Memory Support Communities

Let’s face it, we are all living longer and, if we live long enough, most of us are going to need some help. For many, remaining in their own home is their first choice and may be the only affordable option. Unfortunately, circumstances sometimes require more resources than a home environment can provide. (Perkins 1)

As baby boomers seek options for their aging parents, they are envisioning their own future as well. Baby boomers are raising the bar in terms of what they expect from sponsors and developers. They expect quality, service, choice, variety, control and financial security. In order to be competitive, providers are stepping up to the plate.

An estimated 5.2 million Americans have Alzheimer’s disease in 2014…The number of Americans with Alzheimer’s disease and other dementias will escalate rapidly in coming years as the baby boom generation ages. By 2050, the number of people age 65 and older with Alzheimer’s disease may nearly triple, from 5 million to as many as 16 million, barring the development of medical breakthroughs to prevent, slow or stop the disease.

– Latest Facts & Figures Report

The goal of Memory Support Communities today, is to provide person-centered care that respects the individual and gives them the support they need to maximize their abilities and help them continue being who they are. The question is not, “What can’t they do?” but rather, “What can they do?” and “How can we help them do it?”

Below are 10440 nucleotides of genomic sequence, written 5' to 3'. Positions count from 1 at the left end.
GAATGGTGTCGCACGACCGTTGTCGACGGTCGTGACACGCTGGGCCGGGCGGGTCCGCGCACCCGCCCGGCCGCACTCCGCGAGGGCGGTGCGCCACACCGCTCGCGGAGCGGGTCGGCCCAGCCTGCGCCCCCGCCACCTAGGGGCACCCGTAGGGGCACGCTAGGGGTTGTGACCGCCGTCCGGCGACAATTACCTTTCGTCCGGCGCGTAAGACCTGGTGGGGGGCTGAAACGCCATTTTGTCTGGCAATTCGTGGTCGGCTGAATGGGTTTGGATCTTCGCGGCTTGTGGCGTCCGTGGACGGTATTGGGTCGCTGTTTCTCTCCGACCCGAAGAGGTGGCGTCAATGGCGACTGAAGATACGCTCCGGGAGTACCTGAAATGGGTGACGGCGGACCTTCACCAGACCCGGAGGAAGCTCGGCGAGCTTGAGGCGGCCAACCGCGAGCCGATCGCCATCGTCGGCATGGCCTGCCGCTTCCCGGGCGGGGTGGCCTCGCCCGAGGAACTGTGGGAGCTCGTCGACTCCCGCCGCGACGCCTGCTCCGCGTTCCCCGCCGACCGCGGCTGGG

I have attended several memory care summits where educators and developers have come together to brainstorm new and exciting ideas. In my first post, I want to introduce you to one of the most innovative and exciting approaches I’ve seen thus far: Hogeweyk.

Hogeweyk is an amazing gated village in the Netherlands, pioneering what many have described as a Truman Show type of dementia care.

“Instead of a nursing home, with cold steel, linoleum floors, the smell of antiseptic and staff members wearing white, they live in a neighborhood. Patients come and go as they please, because the village, which takes up a city block, is staffed by “villagers” who are really trained geriatric nurses and specialists, all there to help the residents when needed. Patients are free to take a buggy and walk to the supermarket, go grab a coffee or get a meal in the cafe. If they forget their wallet, no problem. If they get lost, there’s always a “villager” to help them get home, and if they load up with 20 cans of tomato sauce, an aide will return the extras to the grocery later that day.” (Archer)

I think this could give someone in middle stages of this disease a sense of normalcy and independence. I would be interested to see how this style of care community handles the unique challenges that come with the later stages of Alzheimer’s disease. I hope to visit one day and share a first-hand report!

Watch this CNN report:

Archer, Dale. “Stepping Back in Time: Help for Alzheimer’s.” Psychology Today. 12 Apr. 2012. Web. 1 Mar. 2015.

“Latest Facts & Figures Report.” Alzheimer’s Association. Web. 2 Mar. 2015.

Perkins, L. Bradford, and J. David Hoglund. “Senior Living Today.” Building Type Basics for Senior Living. 2nd ed. Hoboken: John Wiley & Sons, 2013. 1-10. Print.

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